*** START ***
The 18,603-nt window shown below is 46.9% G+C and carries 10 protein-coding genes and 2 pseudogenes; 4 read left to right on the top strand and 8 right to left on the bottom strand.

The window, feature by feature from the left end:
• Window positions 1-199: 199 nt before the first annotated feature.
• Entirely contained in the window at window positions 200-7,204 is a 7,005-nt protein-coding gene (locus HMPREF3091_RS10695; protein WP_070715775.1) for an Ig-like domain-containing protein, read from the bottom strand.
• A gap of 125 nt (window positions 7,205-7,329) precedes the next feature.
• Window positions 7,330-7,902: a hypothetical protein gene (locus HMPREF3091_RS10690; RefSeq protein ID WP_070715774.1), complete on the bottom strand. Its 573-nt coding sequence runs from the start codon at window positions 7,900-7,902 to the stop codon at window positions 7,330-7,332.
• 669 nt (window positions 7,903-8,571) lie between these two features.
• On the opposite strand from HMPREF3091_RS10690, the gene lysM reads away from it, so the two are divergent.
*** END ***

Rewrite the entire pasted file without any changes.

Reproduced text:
The 18,603-nt window shown below is 46.9% G+C and carries 10 protein-coding genes and 2 pseudogenes; 4 read left to right on the top strand and 8 right to left on the bottom strand.

The window, feature by feature from the left end:
• Window positions 1-199: 199 nt before the first annotated feature.
• Entirely contained in the window at window positions 200-7,204 is a 7,005-nt protein-coding gene (locus HMPREF3091_RS10695; protein WP_070715775.1) for an Ig-like domain-containing protein, read from the bottom strand.
• A gap of 125 nt (window positions 7,205-7,329) precedes the next feature.
• Window positions 7,330-7,902: a hypothetical protein gene (locus HMPREF3091_RS10690; RefSeq protein ID WP_070715774.1), complete on the bottom strand. Its 573-nt coding sequence runs from the start codon at window positions 7,900-7,902 to the stop codon at window positions 7,330-7,332.
• 669 nt (window positions 7,903-8,571) lie between these two features.
• On the opposite strand from HMPREF3091_RS10690, the gene lysM reads away from it, so the two are divergent.